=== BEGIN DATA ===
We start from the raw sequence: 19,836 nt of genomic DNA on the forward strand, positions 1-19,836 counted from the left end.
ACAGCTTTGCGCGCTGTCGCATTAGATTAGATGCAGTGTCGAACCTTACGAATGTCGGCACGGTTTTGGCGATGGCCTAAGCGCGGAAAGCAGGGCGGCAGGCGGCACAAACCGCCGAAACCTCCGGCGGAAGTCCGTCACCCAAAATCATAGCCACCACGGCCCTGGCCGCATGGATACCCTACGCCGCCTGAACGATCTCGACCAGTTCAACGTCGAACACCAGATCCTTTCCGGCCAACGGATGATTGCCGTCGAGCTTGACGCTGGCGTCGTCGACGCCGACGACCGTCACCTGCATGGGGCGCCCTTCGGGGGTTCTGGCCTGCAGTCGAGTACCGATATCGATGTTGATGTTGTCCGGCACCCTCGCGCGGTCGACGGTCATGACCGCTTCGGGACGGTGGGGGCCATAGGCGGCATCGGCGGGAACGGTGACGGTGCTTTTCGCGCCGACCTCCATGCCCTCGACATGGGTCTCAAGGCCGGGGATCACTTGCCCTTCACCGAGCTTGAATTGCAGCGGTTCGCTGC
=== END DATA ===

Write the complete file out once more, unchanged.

We start from the raw sequence: 19,836 nt of genomic DNA on the forward strand, positions 1-19,836 counted from the left end.
ACAGCTTTGCGCGCTGTCGCATTAGATTAGATGCAGTGTCGAACCTTACGAATGTCGGCACGGTTTTGGCGATGGCCTAAGCGCGGAAAGCAGGGCGGCAGGCGGCACAAACCGCCGAAACCTCCGGCGGAAGTCCGTCACCCAAAATCATAGCCACCACGGCCCTGGCCGCATGGATACCCTACGCCGCCTGAACGATCTCGACCAGTTCAACGTCGAACACCAGATCCTTTCCGGCCAACGGATGATTGCCGTCGAGCTTGACGCTGGCGTCGTCGACGCCGACGACCGTCACCTGCATGGGGCGCCCTTCGGGGGTTCTGGCCTGCAGTCGAGTACCGATATCGATGTTGATGTTGTCCGGCACCCTCGCGCGGTCGACGGTCATGACCGCTTCGGGACGGTGGGGGCCATAGGCGGCATCGGCGGGAACGGTGACGGTGCTTTTCGCGCCGACCTCCATGCCCTCGACATGGGTCTCAAGGCCGGGGATCACTTGCCCTTCACCGAGCTTGAATTGCAGCGGTTCGCTGC